Friday, December 19, 2008

New to the BK-117?

Don't be low, slow, and in a right turn (to look at an LZ). Cross controlling the cyclic and pedals will lead you to running out of cyclic travel to the left rear quadrant. At least one BK has been crashed for this. Top (left) pedal will get you out of this conundrum.

Don't forget to turn on your transfer pumps. The supply tanks do not get fed any other way. If you have the instrument lights turned on, you won't see the caution segments. (Using the checklist helps with this). More than one BK has been crashed for this.

Don't get anywhere near VNE. The rigid rotor system can suffer RBS all at once and when the old girl snaps up it will scare the ever-living-crap out of you. Rotors have struck empennages for this. It could easily turn into loss of control. Cruise at 60% torque vice top-of-the-green-arc and reduce power to descend. Don't push her over on her nose.

Per an industry expert, the reduction in VNE to RBS margin may be due to erosion on the leading edge of the rotor blades.

Don't fly in moderate or worse turbulence unless you want to induce vomiting in all pax and maybe a little white-knuckle in yourself. Turbulence can also contribute to RBS. The BK is a horrible IFR platform. The POS autopilot has no redundancy and will quit in turbulence.

Any time you change aircraft (BK to BK), do a complete thorough preflight and runup using the checklist, and checking every single switch, gadget, function etc. Most pilots don't use checklists, so some anomolies go un-noticed or un-documented for long periods of time. No two aircraft are set up the same. It's not good when the overspeed protection system isn't hooked up and no pilots notice this for several months. (Checking this is a daily function)

Do not ever try to do a power check on a dolly.

Smarter guys than me can tell you more....


Sunday, December 7, 2008

What does an EMS pilot do to kill time?

Some spend time on the "Just Helicopters" forum/message board.

After reading thru all the chaff this morning about who has the best jobs, I took literary license with an old airplane story and came up with....

A student pilot was soloing an R-22 in the practice area one fine morning, and heard a call on the radio....

"Flying Cloud tower, army copter 26386 is on final for runway 22, flying cloud." The youngster looked over toward the airport and observed a CH-47 Chinook on short final. He said to himself, wistfully, "Geez, I would love to fly one of those big complex bastards someday."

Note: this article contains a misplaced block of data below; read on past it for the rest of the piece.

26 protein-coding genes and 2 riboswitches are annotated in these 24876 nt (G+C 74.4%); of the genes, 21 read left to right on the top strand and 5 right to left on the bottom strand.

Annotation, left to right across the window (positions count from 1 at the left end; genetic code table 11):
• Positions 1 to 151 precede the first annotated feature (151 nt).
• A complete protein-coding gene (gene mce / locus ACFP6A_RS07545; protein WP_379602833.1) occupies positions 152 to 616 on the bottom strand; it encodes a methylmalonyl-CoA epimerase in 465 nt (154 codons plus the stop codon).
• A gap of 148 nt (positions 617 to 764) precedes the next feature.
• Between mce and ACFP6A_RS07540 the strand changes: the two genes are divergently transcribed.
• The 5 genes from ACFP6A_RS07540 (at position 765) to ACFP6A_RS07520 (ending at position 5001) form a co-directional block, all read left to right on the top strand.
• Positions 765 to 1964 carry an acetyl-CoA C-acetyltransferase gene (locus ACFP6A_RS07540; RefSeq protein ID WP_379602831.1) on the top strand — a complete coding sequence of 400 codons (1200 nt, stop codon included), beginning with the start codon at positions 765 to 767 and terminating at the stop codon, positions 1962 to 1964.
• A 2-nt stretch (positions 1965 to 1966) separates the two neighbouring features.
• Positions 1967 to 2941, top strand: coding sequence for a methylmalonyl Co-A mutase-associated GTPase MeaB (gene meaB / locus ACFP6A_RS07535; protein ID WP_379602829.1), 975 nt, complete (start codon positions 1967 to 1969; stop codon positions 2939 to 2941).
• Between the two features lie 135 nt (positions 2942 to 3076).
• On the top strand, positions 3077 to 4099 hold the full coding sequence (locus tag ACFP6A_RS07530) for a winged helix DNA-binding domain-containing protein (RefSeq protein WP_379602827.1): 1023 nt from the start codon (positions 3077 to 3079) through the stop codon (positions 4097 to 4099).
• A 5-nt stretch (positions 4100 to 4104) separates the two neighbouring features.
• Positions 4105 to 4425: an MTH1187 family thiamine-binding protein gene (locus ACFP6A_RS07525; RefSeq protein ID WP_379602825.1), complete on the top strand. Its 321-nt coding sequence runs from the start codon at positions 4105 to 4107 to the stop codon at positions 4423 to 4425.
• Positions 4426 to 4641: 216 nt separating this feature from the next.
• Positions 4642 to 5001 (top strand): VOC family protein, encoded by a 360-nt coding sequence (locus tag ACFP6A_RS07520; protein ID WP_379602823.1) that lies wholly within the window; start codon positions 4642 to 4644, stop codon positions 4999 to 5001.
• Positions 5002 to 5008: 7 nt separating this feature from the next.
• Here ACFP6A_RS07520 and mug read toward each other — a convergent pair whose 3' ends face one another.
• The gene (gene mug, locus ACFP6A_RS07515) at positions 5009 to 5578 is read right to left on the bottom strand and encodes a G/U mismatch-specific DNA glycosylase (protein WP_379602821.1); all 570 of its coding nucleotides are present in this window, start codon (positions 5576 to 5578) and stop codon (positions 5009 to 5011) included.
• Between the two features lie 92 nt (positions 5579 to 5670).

The Chinook pilot landed and taxied into the general aviation parking area. He planned on draining the local fuel tanks, and thought to himself that he had better be careful to avoid damaging any of the shiny little aircraft.

He noticed a trailer off to one side of the apron, with a flashy AirMedicalTransport sign. He then saw a brand new EC-145 with the Lifeflight logo shining brilliantly in the sun. This Chinook pilot thought to himself, "hmmm....someday.... someday I am going to get out of this smelly can of hydraulic fluid and fly something like that.

“What a great job that must be!”

The 145 pilot was in his room in the trailer, with the door closed so as to avoid any interaction with the flightnurse. He had had enough of the pushy bitch always asking questions. As if she actually knew anything about helicopters!

He was surfing the web, having just finished complaining about his lot-in-life on JustHelicopters. He noticed a link to a job offer, to fly for a power-company in Florida. He thought to himself, "Now that would be the life. Money....prestige.”

“I need to be flying corporate!"

The corporate job was available because its previous holder had been flying along one day, carrying 4 "suits" with huge egos and bad attitudes, and feeling sorry for himself. Halfway through his flight, he had decided - enough of this buttkissing job - screw the money. The execs didn't understand how hard he had worked to get himself into that seat. They didn’t care what he had done in the army, and were not impressed with his exceptional knowledge and skill. He thought back to the last time in his life that he had really felt pure joy in a helicopter. The realization came flooding through him like a beer being slammed.

It was when he was in training, caught up in the sheer pleasure of flight. That corporate S-76 pilot had decided then and there to give up his cushy gig and return to his roots. He would teach kids to fly R-22s, and maybe some of their joy would rub off on him.

Now he stood in the tower cab at the Flying Cloud airport, gazing through a pair of binoculars. He watched the tiny little helicopter go deliberately through its maneuvers. He was impressed and proud of his student – and himself.

Of course he was also penniless.